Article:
for purposes of those numerical restrictions.

Other provisions
a) Each falconer possessing raptors before January 1, 1974 in excess of the number permitted may retain his or her raptors without being subject to falconry requirements. Each such raptor shall be identified by a permanent marker provided by the Service, and the raptor shall not be replaced.
b) If all federal and state requirements are met, any raptor possessed under authority of a falconry permit may be temporarily held and cared for by a person other than the permittee.
c) Feathers and carcasses of raptors may be retained and exchanged by falconers or other raptor permittees such as educators, rehabilitators, etc.
d) Nonresident falconers may import their raptors into the state for hunting and for all other uses that are not expressly prohibited.
e) Each falconer shall notify the department of any permanent change of address within 30 days after the change.
f) A falconer may export a raptor to another state for any purpose not expressly prohibited if the falconer is in compliance with all federal laws and regulations and the laws and regulations of the state to which the raptor is to be exported.
g) Those species required by the Service to be marked shall be marked in compliance with all federal requirements.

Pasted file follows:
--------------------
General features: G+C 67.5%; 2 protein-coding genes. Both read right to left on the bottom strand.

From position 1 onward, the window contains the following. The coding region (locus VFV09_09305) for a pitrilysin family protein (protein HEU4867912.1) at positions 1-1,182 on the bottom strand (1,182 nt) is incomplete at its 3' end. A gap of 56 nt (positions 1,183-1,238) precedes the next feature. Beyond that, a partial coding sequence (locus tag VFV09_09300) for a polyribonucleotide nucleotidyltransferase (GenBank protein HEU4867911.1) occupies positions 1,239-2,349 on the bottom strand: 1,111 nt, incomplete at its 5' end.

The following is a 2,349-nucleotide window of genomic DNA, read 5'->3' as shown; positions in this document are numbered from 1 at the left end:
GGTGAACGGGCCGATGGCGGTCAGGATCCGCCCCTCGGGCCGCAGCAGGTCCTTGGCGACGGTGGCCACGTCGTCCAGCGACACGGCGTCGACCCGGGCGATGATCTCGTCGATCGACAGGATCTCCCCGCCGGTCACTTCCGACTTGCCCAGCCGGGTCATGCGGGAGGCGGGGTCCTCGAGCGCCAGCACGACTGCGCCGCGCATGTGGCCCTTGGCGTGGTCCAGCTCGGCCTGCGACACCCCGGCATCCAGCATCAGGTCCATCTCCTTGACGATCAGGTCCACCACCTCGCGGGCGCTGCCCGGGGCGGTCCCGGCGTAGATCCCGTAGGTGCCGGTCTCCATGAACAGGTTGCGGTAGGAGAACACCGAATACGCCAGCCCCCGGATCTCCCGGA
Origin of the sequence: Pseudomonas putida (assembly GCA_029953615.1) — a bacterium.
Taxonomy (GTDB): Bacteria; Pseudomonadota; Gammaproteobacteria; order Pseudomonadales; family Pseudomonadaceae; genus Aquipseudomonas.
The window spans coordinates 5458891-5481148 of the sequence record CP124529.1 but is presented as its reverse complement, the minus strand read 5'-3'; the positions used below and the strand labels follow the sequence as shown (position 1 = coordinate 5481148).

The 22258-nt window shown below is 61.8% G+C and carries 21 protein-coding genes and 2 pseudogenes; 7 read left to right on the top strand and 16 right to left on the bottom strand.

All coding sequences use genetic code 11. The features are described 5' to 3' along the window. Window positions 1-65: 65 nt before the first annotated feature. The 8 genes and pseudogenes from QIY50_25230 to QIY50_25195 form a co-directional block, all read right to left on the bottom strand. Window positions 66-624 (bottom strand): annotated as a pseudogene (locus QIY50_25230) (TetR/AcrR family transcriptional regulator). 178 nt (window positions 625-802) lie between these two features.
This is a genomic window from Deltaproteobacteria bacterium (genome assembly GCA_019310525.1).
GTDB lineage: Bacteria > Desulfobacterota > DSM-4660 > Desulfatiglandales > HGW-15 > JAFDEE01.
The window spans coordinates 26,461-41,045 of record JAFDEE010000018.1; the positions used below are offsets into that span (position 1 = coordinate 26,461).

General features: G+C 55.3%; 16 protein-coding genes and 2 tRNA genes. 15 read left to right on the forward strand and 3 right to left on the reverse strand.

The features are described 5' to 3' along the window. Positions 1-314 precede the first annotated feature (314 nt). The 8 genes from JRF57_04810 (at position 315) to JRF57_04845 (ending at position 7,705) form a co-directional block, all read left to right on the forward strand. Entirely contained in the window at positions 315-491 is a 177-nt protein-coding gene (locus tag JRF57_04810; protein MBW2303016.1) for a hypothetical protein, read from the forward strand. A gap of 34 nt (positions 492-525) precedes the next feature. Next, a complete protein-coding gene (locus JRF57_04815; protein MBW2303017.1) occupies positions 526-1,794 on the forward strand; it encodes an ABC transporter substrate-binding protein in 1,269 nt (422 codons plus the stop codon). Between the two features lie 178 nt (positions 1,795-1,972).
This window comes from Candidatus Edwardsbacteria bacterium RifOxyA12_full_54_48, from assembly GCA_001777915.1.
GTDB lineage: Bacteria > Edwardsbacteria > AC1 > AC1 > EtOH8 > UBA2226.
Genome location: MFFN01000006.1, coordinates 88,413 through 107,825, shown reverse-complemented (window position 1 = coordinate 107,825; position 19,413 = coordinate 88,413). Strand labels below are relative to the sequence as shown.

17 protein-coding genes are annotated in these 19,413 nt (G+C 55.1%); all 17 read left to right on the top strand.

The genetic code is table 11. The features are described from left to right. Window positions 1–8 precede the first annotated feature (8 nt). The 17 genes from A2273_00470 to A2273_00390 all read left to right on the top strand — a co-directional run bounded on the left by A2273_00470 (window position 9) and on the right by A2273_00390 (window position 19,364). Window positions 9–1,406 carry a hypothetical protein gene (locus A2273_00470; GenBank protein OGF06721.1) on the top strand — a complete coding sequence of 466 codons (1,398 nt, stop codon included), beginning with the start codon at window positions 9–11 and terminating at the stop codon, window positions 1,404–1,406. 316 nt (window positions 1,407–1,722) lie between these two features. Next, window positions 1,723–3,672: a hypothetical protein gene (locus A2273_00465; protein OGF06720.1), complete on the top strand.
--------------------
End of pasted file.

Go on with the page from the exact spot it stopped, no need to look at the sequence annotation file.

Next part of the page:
h) Markers on deceased, destroyed or released raptors shall be returned to the Department within 30 days of the death or release of each such raptor.
i) The season for taking game birds by falconry shall be September 1 through March 31.
j) Falconers may possess hen pheasants that are taken by falconry means during the established falconry game bird season.
k) Care for raptors shall at all times include provision and maintenance of conditions sufficient for health, safety and security of the raptor.
l) Conviction for violation of any falconry regulation while hunting with a raptor may result in suspension or revocation of a falconry license.
m) If a permittee’s hunting raptor accidentally kills quarry that is out of season, prohibited for take, or of the wrong species or sex, the falconer shall leave the dead quarry where it lies, except that the raptor may feed upon the quarry prior to leaving the site of the kill.